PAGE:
Security forces in Myanmar’s largest city on Friday fired warning shots and beat truncheons against their shields while moving to disperse more than 1,000 anti-coup protesters.
The demonstrators had gathered in front of a popular shopping mall in Yangon, holding placards and chanting slogans denouncing the February 1 coup even as the security presence increased and a water-cannon truck was brought to the area.
When around 50 riot police moved against the protesters, warning shots could be heard, and at least one demonstrator was held by officers. Security forces chased the protesters off the main road and continued to pursue them in the nearby lanes, as some ducked into houses to hide.
The confrontation underscored the rising tensions between a growing popular revolt and Myanmar’s generals who toppled the elected government of Aung San Suu Kyi in a takeover that shocked the international community and reversed years of slow progress toward democracy.
Myanmar’s UN Ambassador Kyaw Moe Tun, speaking for the country’s ousted elected civilian government, appealed to the United Nations on Friday “to use any means necessary to take action against the Myanmar military and to provide safety and security for the people of Myanmar”.
“We need further strongest possible action from the international community to immediately end the military coup, to stop oppressing the innocent people, to return the state power to the people and to restore the democracy,” Kyaw Moe Tun told the 193-member UN General Assembly in New York, receiving applause as he finished.
On Thursday, supporters of Myanmar’s junta attacked people protesting the military government, using slingshots, iron rods and knives to injure several of them. Photos and videos posted on social media showed groups attacking people in downtown Yangon as police stood by without intervening.
The violence erupted as hundreds marched in support of the coup. They carried banners in English with the slogans “We Stand With Our Defence Services” and “We Stand With State Administration Council,” which is the official name of the junta.
Late Thursday, police turned out in force in Yangon’s Tarmwe neighborhood where they tried to clear the streets of residents protesting the military’s appointment of a new administrator for one ward. Several arrests were made as people scattered in front of riot police who used flash bang grenades to disperse the crowd.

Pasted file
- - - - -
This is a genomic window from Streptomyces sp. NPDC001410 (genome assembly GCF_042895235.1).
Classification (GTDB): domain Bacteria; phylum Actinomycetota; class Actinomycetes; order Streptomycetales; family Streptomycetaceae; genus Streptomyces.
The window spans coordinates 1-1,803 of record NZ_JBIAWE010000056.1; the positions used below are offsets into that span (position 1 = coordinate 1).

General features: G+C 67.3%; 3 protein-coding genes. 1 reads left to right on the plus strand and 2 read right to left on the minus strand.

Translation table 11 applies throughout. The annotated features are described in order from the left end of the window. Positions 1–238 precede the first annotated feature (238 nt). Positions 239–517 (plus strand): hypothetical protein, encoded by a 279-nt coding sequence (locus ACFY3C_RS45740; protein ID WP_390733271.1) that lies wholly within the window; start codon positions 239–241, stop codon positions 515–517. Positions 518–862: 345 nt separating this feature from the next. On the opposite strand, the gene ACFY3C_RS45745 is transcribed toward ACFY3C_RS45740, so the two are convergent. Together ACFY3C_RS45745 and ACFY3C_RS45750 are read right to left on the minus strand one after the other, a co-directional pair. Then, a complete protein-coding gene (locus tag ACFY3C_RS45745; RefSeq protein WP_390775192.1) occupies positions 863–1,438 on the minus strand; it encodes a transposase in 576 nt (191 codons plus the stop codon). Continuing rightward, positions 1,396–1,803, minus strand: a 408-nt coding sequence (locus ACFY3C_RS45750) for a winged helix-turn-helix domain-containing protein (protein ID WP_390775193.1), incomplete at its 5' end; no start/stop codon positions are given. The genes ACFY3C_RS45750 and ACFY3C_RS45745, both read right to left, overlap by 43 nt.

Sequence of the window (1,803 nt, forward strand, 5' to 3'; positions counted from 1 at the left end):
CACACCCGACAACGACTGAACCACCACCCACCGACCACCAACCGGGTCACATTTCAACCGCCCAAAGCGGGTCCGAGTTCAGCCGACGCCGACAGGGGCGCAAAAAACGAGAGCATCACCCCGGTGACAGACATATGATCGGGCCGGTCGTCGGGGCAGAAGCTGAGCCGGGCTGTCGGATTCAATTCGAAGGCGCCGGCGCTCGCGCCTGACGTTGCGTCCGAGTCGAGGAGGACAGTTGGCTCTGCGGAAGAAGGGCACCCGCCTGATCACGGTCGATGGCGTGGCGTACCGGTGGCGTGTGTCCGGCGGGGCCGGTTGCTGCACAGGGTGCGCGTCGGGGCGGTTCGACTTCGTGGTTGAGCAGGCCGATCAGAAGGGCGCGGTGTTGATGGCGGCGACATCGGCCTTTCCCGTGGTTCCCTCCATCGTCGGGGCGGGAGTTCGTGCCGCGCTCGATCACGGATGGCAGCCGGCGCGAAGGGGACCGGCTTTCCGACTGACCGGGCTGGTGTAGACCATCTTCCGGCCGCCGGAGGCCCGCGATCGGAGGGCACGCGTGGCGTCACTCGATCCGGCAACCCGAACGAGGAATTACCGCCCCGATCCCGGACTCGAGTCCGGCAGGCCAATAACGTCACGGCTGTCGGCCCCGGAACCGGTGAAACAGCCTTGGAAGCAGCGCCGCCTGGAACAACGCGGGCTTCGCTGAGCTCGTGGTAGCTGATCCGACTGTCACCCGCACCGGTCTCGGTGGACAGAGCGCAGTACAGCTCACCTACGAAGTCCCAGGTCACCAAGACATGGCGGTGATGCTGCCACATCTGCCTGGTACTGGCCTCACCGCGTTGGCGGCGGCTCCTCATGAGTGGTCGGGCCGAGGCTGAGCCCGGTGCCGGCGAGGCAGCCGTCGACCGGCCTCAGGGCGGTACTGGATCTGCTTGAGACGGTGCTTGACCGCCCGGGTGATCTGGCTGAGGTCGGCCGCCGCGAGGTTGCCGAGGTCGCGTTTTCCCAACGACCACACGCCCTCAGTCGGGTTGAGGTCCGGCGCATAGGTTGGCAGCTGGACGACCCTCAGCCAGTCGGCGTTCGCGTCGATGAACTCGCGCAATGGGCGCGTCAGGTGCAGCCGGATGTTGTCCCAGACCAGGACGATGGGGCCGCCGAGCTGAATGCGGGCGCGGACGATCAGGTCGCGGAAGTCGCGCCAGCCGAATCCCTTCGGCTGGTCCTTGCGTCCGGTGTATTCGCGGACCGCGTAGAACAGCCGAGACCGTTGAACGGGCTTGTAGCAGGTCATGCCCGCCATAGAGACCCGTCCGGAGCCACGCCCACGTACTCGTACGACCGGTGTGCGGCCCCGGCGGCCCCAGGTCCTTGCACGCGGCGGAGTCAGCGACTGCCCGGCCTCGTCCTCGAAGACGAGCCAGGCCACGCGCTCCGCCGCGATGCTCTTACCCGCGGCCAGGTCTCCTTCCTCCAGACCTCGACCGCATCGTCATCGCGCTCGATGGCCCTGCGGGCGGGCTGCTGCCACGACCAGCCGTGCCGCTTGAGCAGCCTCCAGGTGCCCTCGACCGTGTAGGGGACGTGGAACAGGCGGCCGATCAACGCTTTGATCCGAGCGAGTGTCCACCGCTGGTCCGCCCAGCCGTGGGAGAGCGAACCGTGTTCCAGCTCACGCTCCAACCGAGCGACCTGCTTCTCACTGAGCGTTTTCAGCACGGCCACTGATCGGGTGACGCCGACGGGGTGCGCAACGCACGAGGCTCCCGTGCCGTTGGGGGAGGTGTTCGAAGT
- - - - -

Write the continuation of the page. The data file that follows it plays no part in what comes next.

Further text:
No pro-military rally appeared to be scheduled for Friday.
‘Free our leader’
In Mandalay, the country’s second-largest city, anti-coup protesters also took to the streets Friday. They included a contingent of Buddhist nuns holding placards that read “We Immediately Need Action by Force from US Army.” Other demonstrators carried signs reading “Free our leader Aung San Suu Kyi,” “Pray for Myanmar,” and “Reject Military Coup.”
By midday, security forces had blocked the main road in downtown Mandalay to prevent the protesters from gathering.
Suu Kyi has not been seen since the coup. Around 50 of her supporters held a prayer Friday opposite her home in Yangon. The rambling mansion on University Avenue is where she spent many years under house arrest during previous military governments, and the residence has long had iconic status among her supporters.
“Because of the situation, on this day of the full moon we are sending love to, and reciting Buddha’s teachings for Mother Suu, President U Win Myint and all those unlawfully detained,” said Hmuu Sitt yan Naing, who joined the prayer group.
It is believed Suu Kyi is currently being detained in the capital Naypyitaw. She is due to face a court on Monday on charges brought against her by the military junta that are widely seen as politically motivated.
Several Western countries have imposed or threatened sanctions against Myanmar’s military. On Thursday, Britain announced further measures against members of the ruling junta for “overseeing human rights violations since the coup.”
Amid the international outrage, Facebook also announced Thursday it would ban all accounts linked to the military as well as ads from military-controlled companies.
(FRANCE 24 with AP and REUTERS)